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Diseases that affect humans are many times categorized into either a male disease or a female disease. In other words, the public views the disease as being usually carried by males or by females. Anorexia and bulimia are almost always classified as a disease that affects mostly females. These diseases may also be classified into different categories depending on what their cause is thought to be. Maggie Helwig, author of the short story “Hunger,” believes that “anorexia and bulimia are particularly feminine statements about consumption and consumerism.
” Helwig provides numerous pieces of evidence for her claim, as one can see in the following explanation of this support.
Helwig begins by saying that the consumer society has “gone so far we can even buy into hunger.” She goes on to say that this is not the reason behind anorexia and bulimia. No girl starves herself nearly to death to be attractive. Instead, Helwig suggests that it is “the nightmare of consumerism acted out in women’s bodies.
” Aside from religious purposes and mental illness, Helwig states that the reasons behind contemporary anorexia and bulimia are “of fairly recent origin.” The public was astonished to learn of anorexia as a serious problem in the 1960s and later of bulimia. Helwig also discusses thoughts that many had about these illnesses at the time. People thought that they were simply a fad, when really they were drastically more serious.
Helwig’s second attempt at proving her claim, discusses the theory that these disorders were part of adolescent rebellion.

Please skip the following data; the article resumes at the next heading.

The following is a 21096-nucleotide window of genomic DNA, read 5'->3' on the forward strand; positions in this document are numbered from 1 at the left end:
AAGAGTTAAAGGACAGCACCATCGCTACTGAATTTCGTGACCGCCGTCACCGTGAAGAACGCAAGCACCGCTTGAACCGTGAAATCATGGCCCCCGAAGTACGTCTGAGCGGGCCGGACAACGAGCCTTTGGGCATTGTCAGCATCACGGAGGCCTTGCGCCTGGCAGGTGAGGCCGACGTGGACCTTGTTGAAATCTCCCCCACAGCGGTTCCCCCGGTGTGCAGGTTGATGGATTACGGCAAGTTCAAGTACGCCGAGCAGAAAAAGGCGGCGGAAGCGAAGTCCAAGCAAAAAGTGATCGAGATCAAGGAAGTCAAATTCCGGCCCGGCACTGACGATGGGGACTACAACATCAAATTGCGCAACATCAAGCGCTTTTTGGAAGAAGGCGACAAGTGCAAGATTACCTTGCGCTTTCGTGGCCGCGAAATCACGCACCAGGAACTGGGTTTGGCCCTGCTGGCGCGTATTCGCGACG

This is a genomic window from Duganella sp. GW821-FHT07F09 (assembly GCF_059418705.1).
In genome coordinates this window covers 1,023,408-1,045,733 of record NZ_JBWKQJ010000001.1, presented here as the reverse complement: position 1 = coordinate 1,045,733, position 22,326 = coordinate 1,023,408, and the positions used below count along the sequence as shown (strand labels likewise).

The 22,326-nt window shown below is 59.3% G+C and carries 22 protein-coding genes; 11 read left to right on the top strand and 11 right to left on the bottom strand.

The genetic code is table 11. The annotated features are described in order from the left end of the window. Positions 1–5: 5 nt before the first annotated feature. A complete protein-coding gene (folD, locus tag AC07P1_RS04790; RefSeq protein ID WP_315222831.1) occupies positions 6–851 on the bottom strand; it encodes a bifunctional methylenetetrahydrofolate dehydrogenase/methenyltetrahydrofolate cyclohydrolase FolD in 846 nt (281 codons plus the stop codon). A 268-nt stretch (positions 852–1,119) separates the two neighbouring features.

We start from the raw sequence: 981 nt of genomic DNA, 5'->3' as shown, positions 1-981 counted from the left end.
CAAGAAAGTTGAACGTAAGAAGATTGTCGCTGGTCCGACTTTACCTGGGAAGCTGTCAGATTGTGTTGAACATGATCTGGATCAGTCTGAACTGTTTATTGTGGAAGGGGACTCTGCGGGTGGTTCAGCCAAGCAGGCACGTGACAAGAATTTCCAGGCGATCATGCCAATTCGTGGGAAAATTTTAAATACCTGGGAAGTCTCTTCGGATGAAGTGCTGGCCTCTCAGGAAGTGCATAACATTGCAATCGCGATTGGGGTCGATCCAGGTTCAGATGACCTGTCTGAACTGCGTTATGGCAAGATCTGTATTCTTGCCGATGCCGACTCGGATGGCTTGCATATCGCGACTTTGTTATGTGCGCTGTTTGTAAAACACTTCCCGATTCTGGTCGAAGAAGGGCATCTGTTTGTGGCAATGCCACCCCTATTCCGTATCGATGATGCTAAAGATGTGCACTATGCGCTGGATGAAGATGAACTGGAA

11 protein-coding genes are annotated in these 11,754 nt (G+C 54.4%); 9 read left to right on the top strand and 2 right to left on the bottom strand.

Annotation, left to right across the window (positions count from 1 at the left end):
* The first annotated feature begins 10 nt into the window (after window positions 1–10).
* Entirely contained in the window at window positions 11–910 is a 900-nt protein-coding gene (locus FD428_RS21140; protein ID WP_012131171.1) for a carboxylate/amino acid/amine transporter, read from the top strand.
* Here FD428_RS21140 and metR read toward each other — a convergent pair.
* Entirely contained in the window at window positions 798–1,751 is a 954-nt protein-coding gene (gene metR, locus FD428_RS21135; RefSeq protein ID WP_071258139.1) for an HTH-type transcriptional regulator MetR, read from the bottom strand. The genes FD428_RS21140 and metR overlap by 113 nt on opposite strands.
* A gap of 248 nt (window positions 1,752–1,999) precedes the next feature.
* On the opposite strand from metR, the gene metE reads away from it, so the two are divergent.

She states that many believed anorexia should be blamed on over-controlling mothers. This brings Helwig to argue the following point. “Can it be an accident that this happened almost precisely to coincide with the growth of the consumer society… that had become very nearly uncontrollable,” Helwig asks. She continues to say that “conspicuous consumption” had become of minimal importance. Helwig further supports her views by stating that the only “satisfactions” of the contemporary society do not exist at all. Therefore, those who choose to become deathly underweight are refusing to take part in this unreal life.
Helwig also argues a third point in supporting her claim. She discusses society’s negative view of food. It is even referred to as “sin” and Helwig also states how this is commonly a problem faced by women. She says that it is “women who live through every implication of our consumption and our hunger” and our “awful need for something real to fill us.” Lastly, Helwig introduces the thoughts of anorexia behind today’s society. She states many women’s view that these diseases are “almost safe really.” Also that this was simply “fashion gone out of control.” This led the way for the age of the weight-loss clinics and aerobics classes. Finally, Helwig believes that no one has understood the reason behind these illnesses. Her belief is that these girls have something to say and cannot do so.
Maggie Helwig offers much evidence for her claim that anorexia and bulimia are mainly faced by women and that they are statements about “consumption and consumerism.” Three major supports have been discussed, although more such evidence can be found in her short story, “Hunger.” Whether Helwig is correct can not be proven. However, she provides adequate support for her thesis and it ought to be strongly considered as the main cause for the illnesses discussed.
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